I'm sorry, I'm not trying to be mean, but you are stupid.timm17..my reply
removed for space
Your "introduction" is babble, and I don't even know what you're talking about.
1) Junk dna does not matter. Find a source that claims it actually negates the theory of evolution. It was a bad prediction, that's it. It means nothing.
2) Are you kidding me? You think the hallmark of a good theory is that it never changes? Yes, the overall "theory" of evolution itself (common descent) should not, and will not change - but it's ludacris to expect for the details of the theory to remain exactly the same, forever. Do you know how much has changed since Darwin's time? It's practically a different theory, and that's a good thing. It's a robust theory that can stand up to scrutiny. I'm done with this stupid back and forth about junk dna and evolution - either present an alternate theory that stands on it's own, or stop poking holes. It doesn't help your case.
3)Now to the crux of the matter. I am astounded that you still haven't realized your error. Re read what you posted. The sequence - 5'-CCCTAA-3 - was what they expected to find on the fusion site. It was the opposite of what they would have expected on a *normal* chromosome - but since this is a fusion with back to back vestigal telomeres and two centromeres - it was the opposite - which supports the "fusion hypothesis." How can you not understand that? The site that you quoted agrees with me! The fact that the sequence is different from what you would find on a non fused chromosome supports the fact that 22 is a fusion.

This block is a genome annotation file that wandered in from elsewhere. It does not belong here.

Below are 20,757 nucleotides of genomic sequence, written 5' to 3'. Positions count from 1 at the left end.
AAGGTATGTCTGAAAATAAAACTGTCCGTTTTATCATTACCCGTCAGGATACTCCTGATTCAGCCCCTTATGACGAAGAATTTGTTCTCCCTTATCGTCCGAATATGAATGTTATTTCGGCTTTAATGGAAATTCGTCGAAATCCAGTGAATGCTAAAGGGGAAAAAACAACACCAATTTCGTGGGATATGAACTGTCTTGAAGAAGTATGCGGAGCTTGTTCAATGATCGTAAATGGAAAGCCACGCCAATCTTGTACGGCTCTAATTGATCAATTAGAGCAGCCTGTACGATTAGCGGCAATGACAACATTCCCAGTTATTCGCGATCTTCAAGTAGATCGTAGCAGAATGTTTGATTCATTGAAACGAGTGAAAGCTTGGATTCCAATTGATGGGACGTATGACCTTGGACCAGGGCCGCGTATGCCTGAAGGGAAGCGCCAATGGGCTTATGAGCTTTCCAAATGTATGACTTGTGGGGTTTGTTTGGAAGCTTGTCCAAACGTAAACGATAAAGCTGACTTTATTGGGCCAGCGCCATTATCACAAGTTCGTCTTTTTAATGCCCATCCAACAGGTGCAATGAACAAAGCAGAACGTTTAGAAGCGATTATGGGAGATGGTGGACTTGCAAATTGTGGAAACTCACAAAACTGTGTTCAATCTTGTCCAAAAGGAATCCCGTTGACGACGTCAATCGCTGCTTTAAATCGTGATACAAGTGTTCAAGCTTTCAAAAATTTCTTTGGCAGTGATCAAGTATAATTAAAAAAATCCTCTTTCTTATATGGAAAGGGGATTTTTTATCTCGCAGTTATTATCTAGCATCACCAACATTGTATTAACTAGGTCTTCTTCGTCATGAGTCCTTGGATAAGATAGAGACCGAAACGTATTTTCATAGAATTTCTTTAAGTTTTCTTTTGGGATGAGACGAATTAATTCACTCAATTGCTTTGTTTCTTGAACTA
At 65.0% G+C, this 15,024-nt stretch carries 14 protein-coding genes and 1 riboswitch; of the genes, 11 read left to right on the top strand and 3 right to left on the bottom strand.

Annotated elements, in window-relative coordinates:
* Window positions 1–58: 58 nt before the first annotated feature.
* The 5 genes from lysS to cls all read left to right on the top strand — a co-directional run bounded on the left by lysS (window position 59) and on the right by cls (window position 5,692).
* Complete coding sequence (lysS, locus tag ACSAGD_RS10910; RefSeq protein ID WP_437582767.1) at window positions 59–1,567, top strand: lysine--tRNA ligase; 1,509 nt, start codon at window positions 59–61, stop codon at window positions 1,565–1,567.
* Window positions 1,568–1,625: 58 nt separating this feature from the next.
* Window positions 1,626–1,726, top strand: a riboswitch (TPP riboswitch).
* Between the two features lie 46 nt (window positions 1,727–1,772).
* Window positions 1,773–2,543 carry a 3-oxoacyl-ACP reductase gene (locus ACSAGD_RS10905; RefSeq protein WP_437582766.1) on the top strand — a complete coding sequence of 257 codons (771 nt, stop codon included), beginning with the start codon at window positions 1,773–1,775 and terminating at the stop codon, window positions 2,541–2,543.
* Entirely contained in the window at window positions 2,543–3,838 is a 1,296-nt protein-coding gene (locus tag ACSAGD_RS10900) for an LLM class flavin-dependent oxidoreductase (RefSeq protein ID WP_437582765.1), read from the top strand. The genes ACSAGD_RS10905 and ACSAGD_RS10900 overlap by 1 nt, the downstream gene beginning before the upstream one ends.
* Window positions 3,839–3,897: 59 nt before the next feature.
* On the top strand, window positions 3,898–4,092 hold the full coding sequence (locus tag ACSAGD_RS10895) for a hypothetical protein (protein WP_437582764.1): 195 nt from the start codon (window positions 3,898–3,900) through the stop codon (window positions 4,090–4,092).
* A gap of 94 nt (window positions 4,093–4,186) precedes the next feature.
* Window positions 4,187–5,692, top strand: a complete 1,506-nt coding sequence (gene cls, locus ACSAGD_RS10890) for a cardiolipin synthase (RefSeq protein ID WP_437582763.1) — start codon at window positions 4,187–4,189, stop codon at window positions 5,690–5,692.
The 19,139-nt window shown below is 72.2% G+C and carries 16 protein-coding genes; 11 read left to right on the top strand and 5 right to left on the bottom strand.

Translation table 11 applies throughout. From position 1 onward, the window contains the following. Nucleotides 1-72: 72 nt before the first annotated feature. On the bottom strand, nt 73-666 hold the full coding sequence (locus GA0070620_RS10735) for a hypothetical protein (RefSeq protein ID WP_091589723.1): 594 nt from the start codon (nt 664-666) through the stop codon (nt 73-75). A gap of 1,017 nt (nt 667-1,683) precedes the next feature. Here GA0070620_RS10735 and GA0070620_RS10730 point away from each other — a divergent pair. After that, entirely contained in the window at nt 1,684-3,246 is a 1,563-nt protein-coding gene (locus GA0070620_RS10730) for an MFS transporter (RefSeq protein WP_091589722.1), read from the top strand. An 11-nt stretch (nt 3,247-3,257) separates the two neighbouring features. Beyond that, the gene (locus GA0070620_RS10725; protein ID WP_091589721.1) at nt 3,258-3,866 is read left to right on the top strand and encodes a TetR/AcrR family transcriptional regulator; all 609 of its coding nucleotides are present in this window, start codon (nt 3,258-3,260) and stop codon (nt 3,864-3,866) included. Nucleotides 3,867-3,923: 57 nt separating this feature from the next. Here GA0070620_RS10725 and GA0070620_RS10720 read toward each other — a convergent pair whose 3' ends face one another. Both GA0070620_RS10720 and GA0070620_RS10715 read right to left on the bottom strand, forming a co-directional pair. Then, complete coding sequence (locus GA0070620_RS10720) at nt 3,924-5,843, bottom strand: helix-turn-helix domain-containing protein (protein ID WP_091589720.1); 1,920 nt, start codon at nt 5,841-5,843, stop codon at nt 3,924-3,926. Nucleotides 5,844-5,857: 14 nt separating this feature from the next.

Whether or not the dna contained in the chromosomes matches up exactly does not matter - we would not expect it to be an exact match since we have been evolving for a long time after the fusion event. It is very similar though, and the fusion corresponds nicely with the two hominid chromosomes that produced the fusion.
And you are completely ignoring the other piece of major evidence - the presence of an extra set of telomeres and centromeres. No other chromosome has vestigal telomeres and centromeres - only 22. There are two telomeres in the middle where the centromeres should be - suggesting an end to end fusion, and there are two centromeres in between each set of telomeres. How else could that have happened? How could such an anomalous thing occur without a fusion?
Why do you think telomere length matters with respect to whether or not a fusion occurred? It doesn't.
Finally, please, before you make a fool of yourself again - go back and read the quote you posted about sequence 5'-CCCTAA-3. You will see, hopefully, that it supports my argument. That sequence is the reverse of what they would have found on a non fused, normal chromosome - and the fact that it's reversed is proof for fusion. Stop posting things you don't understand. It makes you look really dumb.